USA — Family Matters Blog: Domestic Abuse: Don’t Suffer in Silence

WASHINGTON — Sev­er­al years ago, I inter­viewed a non­com­mis­sioned offi­cer for the base paper where I was sta­tioned. He very brave­ly had agreed to talk about his expe­ri­ences with domes­tic abuse in hopes of rais­ing aware­ness of the prob­lem.

He told me how his tem­per would flare up at his wife and how he would get phys­i­cal­ly aggres­sive with her. His anger would rage out of con­trol, he told me, and it was dif­fi­cult to sup­press.

But rather than con­tin­ue down a destruc­tive path, this ser­vice­mem­ber opt­ed to get help. He sought assis­tance through the base fam­i­ly advo­ca­cy pro­gram and, through coun­sel­ing, found the help he need­ed to deal with his anger and the under­ly­ing caus­es for his abuse. He accept­ed respon­si­bil­i­ty, found help ear­ly on and con­tin­ued on to have a suc­cess­ful career and a healthy mar­riage.

I thought that took a lot of guts. He con­veyed a strong mes­sage that it’s nev­er too late to seek help, whether you’re the per­pe­tra­tor or the vic­tim.

The Defense Depart­ment is observ­ing Domes­tic Vio­lence Aware­ness Month this month by step­ping up efforts to bring aware­ness to this per­va­sive issue and the resources avail­able to pre­vent it.

Domes­tic abuse, which encom­pass­es phys­i­cal and emo­tion­al abuse, has a dev­as­tat­ing impact, rob­bing peo­ple of their self-esteem and, in the worst cas­es, their lives.

Nation­al sta­tis­tics indi­cate that one in four women will become a vic­tim of domes­tic vio­lence with­in her life­time, and on aver­age, more than three women and one man are mur­dered by their inti­mate part­ners in this coun­try each day.

With­in the mil­i­tary, despite a decade of war and the asso­ci­at­ed stres­sors, there has been a steady decline in the num­ber of domes­tic-abuse cas­es report­ed to the fam­i­ly-advo­ca­cy pro­gram since 2000, from 19,479 total reports in 2000 to 15,939 total reports in 2008.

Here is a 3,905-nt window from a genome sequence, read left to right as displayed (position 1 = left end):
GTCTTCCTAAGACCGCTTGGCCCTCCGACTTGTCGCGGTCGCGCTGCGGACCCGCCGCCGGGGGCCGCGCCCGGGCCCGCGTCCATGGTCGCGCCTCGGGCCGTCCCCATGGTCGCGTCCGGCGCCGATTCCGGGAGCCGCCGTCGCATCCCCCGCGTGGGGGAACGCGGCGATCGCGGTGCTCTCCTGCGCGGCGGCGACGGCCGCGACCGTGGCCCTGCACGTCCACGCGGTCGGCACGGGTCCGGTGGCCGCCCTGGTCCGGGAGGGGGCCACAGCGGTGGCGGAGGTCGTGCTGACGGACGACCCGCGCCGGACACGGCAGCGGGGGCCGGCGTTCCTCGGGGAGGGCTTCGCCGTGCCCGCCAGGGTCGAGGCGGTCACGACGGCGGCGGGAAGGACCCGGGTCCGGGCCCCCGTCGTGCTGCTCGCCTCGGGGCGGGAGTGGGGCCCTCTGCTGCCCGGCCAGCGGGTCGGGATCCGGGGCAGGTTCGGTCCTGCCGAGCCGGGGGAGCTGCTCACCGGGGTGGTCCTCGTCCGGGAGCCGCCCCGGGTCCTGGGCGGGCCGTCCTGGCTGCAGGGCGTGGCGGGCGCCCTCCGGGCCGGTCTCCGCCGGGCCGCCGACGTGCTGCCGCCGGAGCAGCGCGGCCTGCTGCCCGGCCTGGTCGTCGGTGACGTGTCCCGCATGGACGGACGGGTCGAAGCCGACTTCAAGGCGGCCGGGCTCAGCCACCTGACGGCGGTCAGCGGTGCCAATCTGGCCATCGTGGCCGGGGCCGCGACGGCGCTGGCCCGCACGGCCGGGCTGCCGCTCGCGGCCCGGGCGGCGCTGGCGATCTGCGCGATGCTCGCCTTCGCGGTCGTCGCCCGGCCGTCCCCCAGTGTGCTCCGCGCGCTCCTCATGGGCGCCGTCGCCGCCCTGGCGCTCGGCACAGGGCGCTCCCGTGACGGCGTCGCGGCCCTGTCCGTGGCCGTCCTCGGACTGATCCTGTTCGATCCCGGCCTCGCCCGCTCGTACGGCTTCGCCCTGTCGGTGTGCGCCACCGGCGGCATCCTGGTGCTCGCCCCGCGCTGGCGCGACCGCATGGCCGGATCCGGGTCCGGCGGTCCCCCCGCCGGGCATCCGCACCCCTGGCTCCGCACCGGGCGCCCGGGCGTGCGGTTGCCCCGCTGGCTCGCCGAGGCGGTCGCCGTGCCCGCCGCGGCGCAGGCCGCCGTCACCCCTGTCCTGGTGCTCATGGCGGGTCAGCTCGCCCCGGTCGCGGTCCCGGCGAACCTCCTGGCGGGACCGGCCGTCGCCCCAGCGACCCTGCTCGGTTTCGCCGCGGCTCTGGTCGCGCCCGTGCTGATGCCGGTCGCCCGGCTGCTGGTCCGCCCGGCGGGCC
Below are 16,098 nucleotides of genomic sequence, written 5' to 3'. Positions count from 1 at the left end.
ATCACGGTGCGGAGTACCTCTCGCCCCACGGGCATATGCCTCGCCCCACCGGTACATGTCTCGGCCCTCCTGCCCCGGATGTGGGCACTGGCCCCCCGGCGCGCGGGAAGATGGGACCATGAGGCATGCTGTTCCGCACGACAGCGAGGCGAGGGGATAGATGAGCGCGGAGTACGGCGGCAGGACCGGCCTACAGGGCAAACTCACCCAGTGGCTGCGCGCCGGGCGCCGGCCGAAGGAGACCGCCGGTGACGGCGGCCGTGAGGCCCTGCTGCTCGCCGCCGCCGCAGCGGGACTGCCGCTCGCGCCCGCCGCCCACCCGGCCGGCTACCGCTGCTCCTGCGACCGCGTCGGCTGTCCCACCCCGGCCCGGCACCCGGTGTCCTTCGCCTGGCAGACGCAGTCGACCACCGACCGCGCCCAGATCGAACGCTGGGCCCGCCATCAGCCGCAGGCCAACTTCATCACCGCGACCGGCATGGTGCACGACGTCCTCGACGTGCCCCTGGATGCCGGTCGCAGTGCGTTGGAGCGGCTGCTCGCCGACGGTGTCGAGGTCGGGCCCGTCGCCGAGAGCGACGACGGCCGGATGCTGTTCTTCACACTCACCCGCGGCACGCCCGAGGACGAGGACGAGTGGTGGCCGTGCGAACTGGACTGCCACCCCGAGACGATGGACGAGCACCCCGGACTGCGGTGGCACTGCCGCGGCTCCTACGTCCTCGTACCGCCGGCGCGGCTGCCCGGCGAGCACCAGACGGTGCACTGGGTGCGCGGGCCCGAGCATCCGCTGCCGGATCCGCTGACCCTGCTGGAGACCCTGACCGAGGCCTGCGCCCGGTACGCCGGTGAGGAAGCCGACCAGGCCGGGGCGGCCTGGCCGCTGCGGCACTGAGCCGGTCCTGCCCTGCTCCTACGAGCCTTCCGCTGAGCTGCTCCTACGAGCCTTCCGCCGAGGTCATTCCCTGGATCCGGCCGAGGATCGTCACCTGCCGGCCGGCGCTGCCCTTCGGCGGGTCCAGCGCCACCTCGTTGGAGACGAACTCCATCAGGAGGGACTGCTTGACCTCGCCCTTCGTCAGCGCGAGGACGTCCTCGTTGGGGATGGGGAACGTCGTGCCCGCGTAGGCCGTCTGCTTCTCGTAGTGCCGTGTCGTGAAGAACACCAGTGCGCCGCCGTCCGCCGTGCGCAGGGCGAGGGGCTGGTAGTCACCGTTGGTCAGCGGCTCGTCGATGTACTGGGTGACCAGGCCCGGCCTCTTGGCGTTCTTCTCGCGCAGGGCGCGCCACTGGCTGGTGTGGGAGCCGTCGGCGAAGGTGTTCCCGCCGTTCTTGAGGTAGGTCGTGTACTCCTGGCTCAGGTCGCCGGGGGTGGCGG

That speaks to the effec­tive­ness of the military’s pre­ven­tion and edu­ca­tion efforts. Still, there are thou­sands of cas­es and even one case is too many. We need to wipe out this silent destroy­er of lives and fam­i­lies.

The first step, offi­cials advise, is to seek help as soon as pos­si­ble, whether it’s reach­ing out to a vic­tim advo­cate, health care provider, mil­i­tary fam­i­ly life con­sul­tant or chap­lain. Fam­i­lies also have access to round-the-clock coun­sel­ing and prob­lem-solv­ing sup­port through Mil­i­tary One­Source by call­ing 1–800-342‑9647 or online at http://www.militaryonesource.com.

Peo­ple also can call the Nation­al Domes­tic Vio­lence Hot­line at 1–800-799-SAFE (7233). Ser­vice­mem­bers and their fam­i­lies sta­tioned over­seas can call the Amer­i­can Over­seas Domes­tic Vio­lence Cri­sis Cen­ter toll free inter­na­tion­al­ly at 1–866-USWOMEN or vis­it http://www.866uswomen.org.

If there’s a threat of dan­ger, vic­tims can con­tact the com­man­der and request a mil­i­tary pro­tec­tive order or request one from a civil­ian court.

Peo­ple who sus­pect some­one they know is being abused should con­tact mil­i­tary law enforce­ment, the fam­i­ly advo­ca­cy pro­gram or the servicemember’s com­mand.

It takes an enor­mous amount of courage to seek help, whether you’re the per­pe­tra­tor or the vic­tim, but it’s well worth it in the long run. It could save your life or the life of some­one you love.

Above all, don’t suf­fer in silence. Whether you’re try­ing to catch a prob­lem ear­ly on or the abuse is deeply root­ed in your rela­tion­ship, it’s nev­er too late to get help.

Source:
U.S. Depart­ment of Defense
Office of the Assis­tant Sec­re­tary of Defense (Pub­lic Affairs)

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